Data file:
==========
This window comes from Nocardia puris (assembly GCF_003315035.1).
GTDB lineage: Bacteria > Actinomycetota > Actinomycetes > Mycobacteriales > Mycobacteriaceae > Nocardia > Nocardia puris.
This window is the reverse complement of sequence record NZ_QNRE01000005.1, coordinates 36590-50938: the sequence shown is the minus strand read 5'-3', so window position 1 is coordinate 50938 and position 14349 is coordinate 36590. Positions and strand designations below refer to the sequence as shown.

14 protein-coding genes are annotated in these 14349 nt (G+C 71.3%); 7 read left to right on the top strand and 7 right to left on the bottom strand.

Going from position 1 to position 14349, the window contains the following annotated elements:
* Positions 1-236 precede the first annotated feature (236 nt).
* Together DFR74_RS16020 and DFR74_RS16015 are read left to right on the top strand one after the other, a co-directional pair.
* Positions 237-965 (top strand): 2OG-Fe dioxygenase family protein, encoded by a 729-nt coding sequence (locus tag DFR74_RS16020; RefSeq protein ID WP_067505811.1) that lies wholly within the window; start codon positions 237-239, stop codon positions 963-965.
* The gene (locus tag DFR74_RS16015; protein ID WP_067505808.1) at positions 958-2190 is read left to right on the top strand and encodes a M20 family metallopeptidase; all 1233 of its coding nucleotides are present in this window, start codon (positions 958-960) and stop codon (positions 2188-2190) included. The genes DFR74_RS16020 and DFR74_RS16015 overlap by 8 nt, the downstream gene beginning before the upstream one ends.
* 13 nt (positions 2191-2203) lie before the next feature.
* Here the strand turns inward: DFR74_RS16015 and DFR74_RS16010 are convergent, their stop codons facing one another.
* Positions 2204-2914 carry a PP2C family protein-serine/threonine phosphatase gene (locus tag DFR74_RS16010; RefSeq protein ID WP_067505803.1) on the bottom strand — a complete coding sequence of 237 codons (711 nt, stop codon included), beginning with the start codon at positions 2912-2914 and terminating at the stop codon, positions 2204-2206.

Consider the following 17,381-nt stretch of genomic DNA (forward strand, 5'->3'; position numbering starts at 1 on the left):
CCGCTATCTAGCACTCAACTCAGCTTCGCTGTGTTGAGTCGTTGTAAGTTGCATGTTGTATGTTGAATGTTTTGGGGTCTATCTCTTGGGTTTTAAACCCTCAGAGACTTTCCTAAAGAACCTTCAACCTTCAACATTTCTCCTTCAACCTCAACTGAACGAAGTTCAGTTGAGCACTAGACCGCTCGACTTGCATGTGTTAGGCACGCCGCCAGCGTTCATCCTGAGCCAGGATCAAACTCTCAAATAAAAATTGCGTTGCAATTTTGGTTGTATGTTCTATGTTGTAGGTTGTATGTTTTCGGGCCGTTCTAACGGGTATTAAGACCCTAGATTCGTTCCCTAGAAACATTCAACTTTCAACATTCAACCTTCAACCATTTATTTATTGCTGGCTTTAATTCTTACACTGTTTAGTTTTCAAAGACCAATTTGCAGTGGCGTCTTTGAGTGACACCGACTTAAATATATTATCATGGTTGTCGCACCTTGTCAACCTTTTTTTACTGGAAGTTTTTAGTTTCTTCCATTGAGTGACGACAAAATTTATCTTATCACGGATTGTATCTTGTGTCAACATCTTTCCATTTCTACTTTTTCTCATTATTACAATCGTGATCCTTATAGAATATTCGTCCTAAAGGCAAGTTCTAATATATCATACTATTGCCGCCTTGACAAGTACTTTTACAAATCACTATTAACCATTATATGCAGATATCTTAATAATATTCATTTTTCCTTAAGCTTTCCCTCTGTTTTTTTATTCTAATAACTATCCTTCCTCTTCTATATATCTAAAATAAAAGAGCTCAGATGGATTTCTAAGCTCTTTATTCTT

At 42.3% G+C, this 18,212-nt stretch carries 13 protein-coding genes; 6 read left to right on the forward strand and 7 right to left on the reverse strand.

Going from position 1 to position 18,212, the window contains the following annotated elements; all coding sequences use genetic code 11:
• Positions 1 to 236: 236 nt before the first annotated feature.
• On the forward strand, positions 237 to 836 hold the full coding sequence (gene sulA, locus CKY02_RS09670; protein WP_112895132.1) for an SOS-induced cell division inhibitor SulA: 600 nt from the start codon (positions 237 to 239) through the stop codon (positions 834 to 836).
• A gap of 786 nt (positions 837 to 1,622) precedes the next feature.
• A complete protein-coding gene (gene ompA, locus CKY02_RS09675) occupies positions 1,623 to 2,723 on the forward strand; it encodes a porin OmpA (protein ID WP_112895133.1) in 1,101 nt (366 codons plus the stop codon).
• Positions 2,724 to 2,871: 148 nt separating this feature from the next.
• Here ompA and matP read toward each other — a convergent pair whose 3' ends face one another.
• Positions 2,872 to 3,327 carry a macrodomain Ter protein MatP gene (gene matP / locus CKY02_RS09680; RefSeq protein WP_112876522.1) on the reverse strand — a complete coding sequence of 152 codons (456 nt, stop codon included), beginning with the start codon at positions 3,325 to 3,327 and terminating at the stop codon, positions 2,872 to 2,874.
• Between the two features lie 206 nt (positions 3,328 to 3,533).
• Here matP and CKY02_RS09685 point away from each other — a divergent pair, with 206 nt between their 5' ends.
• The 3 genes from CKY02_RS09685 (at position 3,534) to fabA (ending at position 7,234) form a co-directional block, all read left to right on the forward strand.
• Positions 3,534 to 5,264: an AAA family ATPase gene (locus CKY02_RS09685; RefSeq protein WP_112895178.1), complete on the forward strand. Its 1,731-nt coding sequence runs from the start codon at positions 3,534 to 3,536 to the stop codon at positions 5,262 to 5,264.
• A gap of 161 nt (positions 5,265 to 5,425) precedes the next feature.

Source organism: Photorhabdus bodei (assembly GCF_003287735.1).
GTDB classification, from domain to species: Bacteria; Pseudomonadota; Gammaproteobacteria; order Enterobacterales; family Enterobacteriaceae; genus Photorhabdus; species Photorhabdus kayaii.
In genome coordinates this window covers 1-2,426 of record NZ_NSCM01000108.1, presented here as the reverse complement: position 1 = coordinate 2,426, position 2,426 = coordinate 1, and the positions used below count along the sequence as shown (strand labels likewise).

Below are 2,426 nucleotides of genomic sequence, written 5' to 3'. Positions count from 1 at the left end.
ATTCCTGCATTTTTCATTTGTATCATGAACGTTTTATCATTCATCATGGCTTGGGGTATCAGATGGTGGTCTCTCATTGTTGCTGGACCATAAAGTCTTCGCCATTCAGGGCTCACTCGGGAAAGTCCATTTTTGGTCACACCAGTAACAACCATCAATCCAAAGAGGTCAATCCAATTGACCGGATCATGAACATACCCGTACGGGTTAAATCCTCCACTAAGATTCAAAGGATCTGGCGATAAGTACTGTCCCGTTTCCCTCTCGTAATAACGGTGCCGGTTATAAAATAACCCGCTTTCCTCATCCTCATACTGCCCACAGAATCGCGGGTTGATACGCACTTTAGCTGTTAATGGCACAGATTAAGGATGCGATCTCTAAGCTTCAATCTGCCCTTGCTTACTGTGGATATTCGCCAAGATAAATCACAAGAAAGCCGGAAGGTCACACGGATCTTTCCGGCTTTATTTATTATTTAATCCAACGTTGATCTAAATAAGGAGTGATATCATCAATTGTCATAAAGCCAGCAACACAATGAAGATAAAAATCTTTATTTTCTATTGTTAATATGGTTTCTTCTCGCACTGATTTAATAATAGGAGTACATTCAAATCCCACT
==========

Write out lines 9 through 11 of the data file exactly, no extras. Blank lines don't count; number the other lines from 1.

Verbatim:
* The gene (locus tag DFR74_RS16015; protein ID WP_067505808.1) at positions 958-2190 is read left to right on the top strand and encodes a M20 family metallopeptidase; all 1233 of its coding nucleotides are present in this window, start codon (positions 958-960) and stop codon (positions 2188-2190) included. The genes DFR74_RS16020 and DFR74_RS16015 overlap by 8 nt, the downstream gene beginning before the upstream one ends.
* 13 nt (positions 2191-2203) lie before the next feature.
* Here the strand turns inward: DFR74_RS16015 and DFR74_RS16010 are convergent, their stop codons facing one another.